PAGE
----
The next passage, I feel, is the final nail in the coffin of Christian homophobia.
- Matthew 19: 4-5 and 11-12 “Jesus Speaks of Marriage:"
Verse 4,5: “Jesus answered, 'Have you not read that the One who made them at the beginning made them male and female,' and said, “For this reason a man shall leave his father and mother and be joined to his wife and the two shall become one flesh”? Therefore, what God has joined together, let no one separate'.”
Verse 11,12: “Jesus replied, 'Not everyone can accept this word, but only those to whom it has been given. For some are eunuchs because they were born that way; others were made that way by men; and others have renounced marriage because of the kingdom of heaven. The one who can accept this should accept it'.”
Context of the Terms Used:
Here, Jesus refers to three exceptions to the requirement for heterosexual matrimony, all “eunuchs.” What are “eunuchs?” Eunuchs were highly ranked, but socially “deviant” men in charge of protecting and caring for female royalty. To be best at being a eunuch, one could never slip into a relationship with one of the female heirs, for all in the kingdom’s lineage could be compromised. Biblical historians speak of how eunuchs had many feminine, emasculate qualities, which societies back then detested for these men had little to no interest in sexual relations with females. While this was a very different zeitgeist than now, one can see a correlation between how eunuchs were seen and how gay males are seen by society.
In this passage, Jesus Christ list three exceptions to the command for Christians to engage in heterosexual matrimony:
(1) eunuchs born that way;
(2) eunuchs made that way by man;
(3) eunuchs who promise their lives to God.
Castration was a common practice among eunuchs. While many people believed that all these non-virile men were castrated, various biblical dictionaries go into detail on how castration was not the only way to become a eunuch.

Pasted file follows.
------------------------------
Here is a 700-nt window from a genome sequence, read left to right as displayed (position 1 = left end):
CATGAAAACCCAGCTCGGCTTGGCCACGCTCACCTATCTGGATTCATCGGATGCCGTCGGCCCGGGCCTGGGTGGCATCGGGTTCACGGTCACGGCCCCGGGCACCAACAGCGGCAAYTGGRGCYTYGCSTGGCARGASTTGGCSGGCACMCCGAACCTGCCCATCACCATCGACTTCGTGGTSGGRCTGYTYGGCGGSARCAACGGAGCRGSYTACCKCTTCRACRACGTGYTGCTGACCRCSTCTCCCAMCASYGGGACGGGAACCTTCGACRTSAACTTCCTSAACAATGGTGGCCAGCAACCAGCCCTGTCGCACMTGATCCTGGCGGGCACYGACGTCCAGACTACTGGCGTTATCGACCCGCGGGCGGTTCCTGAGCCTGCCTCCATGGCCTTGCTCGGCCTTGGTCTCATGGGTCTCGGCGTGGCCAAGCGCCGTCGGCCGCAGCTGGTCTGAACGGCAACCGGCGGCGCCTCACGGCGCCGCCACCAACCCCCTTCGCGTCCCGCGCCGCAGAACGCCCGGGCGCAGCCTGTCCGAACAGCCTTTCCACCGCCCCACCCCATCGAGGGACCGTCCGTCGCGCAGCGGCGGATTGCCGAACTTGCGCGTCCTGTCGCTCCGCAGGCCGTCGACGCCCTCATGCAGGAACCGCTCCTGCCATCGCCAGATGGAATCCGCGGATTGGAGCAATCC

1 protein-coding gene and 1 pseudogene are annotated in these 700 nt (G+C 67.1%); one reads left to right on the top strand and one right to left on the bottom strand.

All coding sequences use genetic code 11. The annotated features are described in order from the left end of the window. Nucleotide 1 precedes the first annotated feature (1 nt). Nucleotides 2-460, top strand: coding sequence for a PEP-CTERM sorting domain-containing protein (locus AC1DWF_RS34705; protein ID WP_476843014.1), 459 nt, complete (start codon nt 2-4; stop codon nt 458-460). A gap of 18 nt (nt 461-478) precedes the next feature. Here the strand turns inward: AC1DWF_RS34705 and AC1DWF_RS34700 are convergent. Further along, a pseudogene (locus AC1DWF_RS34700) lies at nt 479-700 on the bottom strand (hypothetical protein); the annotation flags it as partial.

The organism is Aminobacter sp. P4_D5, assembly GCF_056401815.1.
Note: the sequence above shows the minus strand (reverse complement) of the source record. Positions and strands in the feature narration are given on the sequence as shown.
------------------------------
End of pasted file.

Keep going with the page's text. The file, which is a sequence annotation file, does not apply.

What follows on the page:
Here, Jesus first says “eunuchs born that way” are exempt from heterosexual marriage. Since eunuchs are supposed not have “relations” with female heirs, and these eunuchs were born without attraction to woman, gays, bisexuals, and lesbians should use Jesus Christ’s exemption of “innate eunuchs” from heterosexual matrimony to speak for all gay people. In essence, here, Jesus Christ tells his disciples that people born without the innate attraction to the opposite sex should not marry people of the opposite sex.
Conclusion: Test All Things:
YAY!! (Every gay person shouts!) There’s at least one or two or even more people out here who are reading up to this point and are still not convinced that Christianity explicitly condones homosexuality. In other words, some people still think that there’s still no explicit clause in the Bible that says that “gays are OK and can/should be in relationships with other gays.” To them, I say, just look beyond your own understanding.
In Jesus’ first pro-gay passage, the message is to step outside of your comfort zone and act out of love. Jesus also tells that, when you’re acting out of love, you won’t judge, because you ALWAYS will have biases. If you’re gonna “teach” someone, be sure that your teachings will produce good “fruit,” rather than bad. And finally, we’ve learned from Jesus that we cannot prescribe “Old School Mob Church” rules to the “new school” of society. If you don’t believe me, just understand what Paul says in Thessalonians 5: 20-21:
" Do not despise all Spirit-inspired messages. Test all things; hold fast to what is good."
We, as Christians, are NOT meant to be close-minded and ‘holier-than-thou,’ but rather open-minded and quick to understand and love people who are different for who they are. That’s who Christ was, and that’s how REAL Christians should aspire to be.
In Case You're Looking For More Information:
Check out these sources:
- Connelly, J. T. and J. Miner. (2002). The children are free: Reexamining the Biblical evidence on same-sex relationships. Indianapolis, IN: Metropolitan Community Church. Read reviews or order this book safely from Amazon.com online book store
- Gay Christian Network. (2010). Justin’s Essay. Retrieved from http://www.gaychristian.net/
- Karslake, D. G. (Director and Producer). (2007). For the Bible tells me so. [DVD]. Lincoln, CA: VisionQuest Productions. Read reviews or order this video safely from Amazon.com online book store
- Main, D. (2008). Hearts & minds: Talking to Christians about homosexuality. Findhorn, Scotland: Findhorn Press. Read reviews or order this book safely from Amazon.com online book store
- McNeill, J. J. (1993). The church and the homosexual (4th ed.). Boston, Massachussetts: Beacon Press. Read reviews or order this book safely from Amazon.com online book store
- Rogers, J. (2006). Jesus, the Bible, and homosexuality: Explode the myths, heal the church. Louisville, Kentucky: Westminister John Knox Press. Read reviews or order this book safely from Amazon.com online book store
- Sanchez, A. (2009). The God box. New York: Simon & Schuster Books. Read reviews or order this book safely from Amazon.com online book store